|From||United States of America|
|Birth||21 September 1911, Bakersfield, USA|
|Death||30 July 1964, Washington, D.C., USA (aged 52 years)|
Clair Engle (September 21, 1911 – July 30, 1964) was an American politician of the Democratic Party and a United States Senator from California. He is best remembered for participating in the vote breaking the filibuster of the Civil Rights Act of 1964 in the US Senate while partially paralyzed and unable to speak, shortly before his death from a brain tumor.
Engle was born in Bakersfield, to Fred Engle, a rancher who had been a teacher and a lawyer, and his wife, Carita. His parents named him after his aunt, who had assisted in his birth, and his name would become the source of many folksy stories over the years.
Like his two brothers, he was active in outdoor activities and attended public schools in Shasta and Tehama Counties. His fellow students at Red Bluff High School elected him their student body president.
In 1928, he enrolled at Chico State Teachers College, and he graduated in 1930. He then attended University of California Hastings College of the Law, and graduated in 1933. Although Engle had a reputation for straight-laced religiosity at both institutions, he eloped to marry his first wife, Hazel. They divorced in 1948 and Engle married his second wife, Lucretia Caldwell, a congressional secretary from San Jose.
Admitted to the California bar in 1933, Engle set up a practice in Corning and soon ran for District Attorney of Tehama County. Just 23 years old at the time of his victory, he would hold that office from 1934 to 1942.
In 1942, he won election to the California Senate, representing Tehama, Glenn and Colusa Counties but ended up serving in that body for little more than a year. His main accomplishment was passing a law to allow the conversion of unused fairgrounds in order to house migrant farmworkers and ease a severe labor shortage.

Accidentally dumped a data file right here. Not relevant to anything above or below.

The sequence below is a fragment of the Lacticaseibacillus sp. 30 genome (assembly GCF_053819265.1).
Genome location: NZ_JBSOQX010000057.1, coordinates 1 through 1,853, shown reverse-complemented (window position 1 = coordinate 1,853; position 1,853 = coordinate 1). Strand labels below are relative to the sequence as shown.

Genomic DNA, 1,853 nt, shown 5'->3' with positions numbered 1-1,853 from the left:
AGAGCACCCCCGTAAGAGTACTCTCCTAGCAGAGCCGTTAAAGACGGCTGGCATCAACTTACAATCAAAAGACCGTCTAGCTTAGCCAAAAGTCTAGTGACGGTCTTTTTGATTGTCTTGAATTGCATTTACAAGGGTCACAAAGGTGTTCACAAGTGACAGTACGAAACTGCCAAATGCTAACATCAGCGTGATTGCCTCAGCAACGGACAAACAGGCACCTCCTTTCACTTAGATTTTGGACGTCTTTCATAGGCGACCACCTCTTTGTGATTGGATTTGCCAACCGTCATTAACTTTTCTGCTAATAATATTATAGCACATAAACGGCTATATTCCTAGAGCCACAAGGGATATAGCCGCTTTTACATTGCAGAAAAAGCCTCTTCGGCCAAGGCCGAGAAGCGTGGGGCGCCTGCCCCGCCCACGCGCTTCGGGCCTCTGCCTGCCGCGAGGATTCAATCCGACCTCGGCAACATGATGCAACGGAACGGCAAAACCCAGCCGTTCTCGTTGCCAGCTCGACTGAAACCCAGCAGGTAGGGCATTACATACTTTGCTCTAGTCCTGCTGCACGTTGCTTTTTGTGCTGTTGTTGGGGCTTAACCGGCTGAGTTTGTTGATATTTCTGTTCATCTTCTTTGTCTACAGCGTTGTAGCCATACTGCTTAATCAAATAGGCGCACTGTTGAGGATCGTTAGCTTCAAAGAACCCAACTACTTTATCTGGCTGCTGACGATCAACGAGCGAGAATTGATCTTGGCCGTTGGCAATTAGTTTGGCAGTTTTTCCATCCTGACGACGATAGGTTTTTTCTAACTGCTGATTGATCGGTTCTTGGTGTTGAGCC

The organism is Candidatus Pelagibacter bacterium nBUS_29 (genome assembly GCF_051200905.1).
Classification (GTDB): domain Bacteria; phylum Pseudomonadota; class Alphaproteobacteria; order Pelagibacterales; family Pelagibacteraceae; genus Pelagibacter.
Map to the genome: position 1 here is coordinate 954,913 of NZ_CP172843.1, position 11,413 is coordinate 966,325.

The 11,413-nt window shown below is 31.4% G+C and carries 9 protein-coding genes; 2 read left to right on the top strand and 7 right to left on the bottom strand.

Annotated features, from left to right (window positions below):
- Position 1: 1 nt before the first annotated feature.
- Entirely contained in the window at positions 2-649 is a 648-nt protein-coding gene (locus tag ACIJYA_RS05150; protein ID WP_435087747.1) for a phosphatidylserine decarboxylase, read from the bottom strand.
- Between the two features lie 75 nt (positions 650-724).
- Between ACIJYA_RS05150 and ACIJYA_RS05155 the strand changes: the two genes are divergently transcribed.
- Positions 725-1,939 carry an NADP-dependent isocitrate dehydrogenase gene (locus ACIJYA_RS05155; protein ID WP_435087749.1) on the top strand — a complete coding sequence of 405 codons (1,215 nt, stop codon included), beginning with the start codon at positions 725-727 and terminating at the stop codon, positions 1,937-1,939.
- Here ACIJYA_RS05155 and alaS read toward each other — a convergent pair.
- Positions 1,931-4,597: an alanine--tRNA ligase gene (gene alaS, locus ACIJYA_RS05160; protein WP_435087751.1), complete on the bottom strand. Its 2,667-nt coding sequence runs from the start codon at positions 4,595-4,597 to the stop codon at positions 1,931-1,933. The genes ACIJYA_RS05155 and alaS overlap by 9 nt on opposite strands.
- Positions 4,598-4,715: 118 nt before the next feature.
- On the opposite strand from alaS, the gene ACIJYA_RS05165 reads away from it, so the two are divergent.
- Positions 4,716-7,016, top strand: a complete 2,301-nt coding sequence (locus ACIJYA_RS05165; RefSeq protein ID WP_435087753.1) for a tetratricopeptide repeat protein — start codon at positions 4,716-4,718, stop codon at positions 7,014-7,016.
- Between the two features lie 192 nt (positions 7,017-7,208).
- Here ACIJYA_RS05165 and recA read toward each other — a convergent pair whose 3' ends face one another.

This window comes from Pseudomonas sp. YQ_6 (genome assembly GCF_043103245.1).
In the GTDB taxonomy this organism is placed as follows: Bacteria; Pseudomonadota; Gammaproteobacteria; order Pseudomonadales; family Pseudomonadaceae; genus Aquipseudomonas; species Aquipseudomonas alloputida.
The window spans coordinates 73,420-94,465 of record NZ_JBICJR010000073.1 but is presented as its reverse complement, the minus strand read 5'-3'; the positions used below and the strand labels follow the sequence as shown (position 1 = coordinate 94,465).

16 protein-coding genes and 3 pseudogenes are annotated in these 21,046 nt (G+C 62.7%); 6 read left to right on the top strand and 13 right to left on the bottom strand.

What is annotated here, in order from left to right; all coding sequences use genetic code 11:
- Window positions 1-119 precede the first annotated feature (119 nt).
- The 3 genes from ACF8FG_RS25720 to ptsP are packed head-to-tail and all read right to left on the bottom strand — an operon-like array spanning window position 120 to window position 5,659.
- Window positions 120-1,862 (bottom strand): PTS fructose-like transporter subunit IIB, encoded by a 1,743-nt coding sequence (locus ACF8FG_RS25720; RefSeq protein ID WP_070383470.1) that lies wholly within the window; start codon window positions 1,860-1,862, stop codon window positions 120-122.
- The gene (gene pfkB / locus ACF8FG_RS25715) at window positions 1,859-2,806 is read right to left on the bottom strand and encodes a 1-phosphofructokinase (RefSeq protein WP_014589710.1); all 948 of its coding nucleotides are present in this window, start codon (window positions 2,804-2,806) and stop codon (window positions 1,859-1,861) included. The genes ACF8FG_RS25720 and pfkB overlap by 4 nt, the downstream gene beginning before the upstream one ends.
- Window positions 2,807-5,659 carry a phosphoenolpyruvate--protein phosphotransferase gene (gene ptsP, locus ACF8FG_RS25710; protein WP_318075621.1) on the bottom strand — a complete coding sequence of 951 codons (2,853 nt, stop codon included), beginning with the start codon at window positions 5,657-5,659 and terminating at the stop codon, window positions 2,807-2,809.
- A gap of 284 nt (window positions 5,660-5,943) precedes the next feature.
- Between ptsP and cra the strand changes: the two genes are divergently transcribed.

On August 31, 1943, Engle was elected as a Democrat to represent California's 2nd congressional district in the 78th Congress to fill the vacancy caused by the death of Harry Lane Englebright. Although the district had more Republican than Democratic voters, Englebright's widow and another candidate split the Republican vote.
Engle was elected to a full term in 1944 and re-elected to the following six Congresses, serving until January 3, 1959. At that time, the district consisted of 18 counties in northern California, and only the district in Nevada was physically larger. Thus, Engle used his pilot's license to campaign and meet with constituents. He was dubbed the "flying congressman" and once flew solo to his home in California from the Hybla Valley Airport in Alexandria, Virginia.
He was sometimes jokingly referred to as "Congressman Fireball" because of his activity, his colorful language, the location of the geologically active Mount Lassen in his district, and the clouds of smoke from his cigars.
In the U.S. House of Representatives he became Chairman of the U.S. House Committee on War Claims for the 79th Congress and Chairman of the U.S. House Committee on Interior and Insular Affairs for the 84th Congress and the 85th Congress.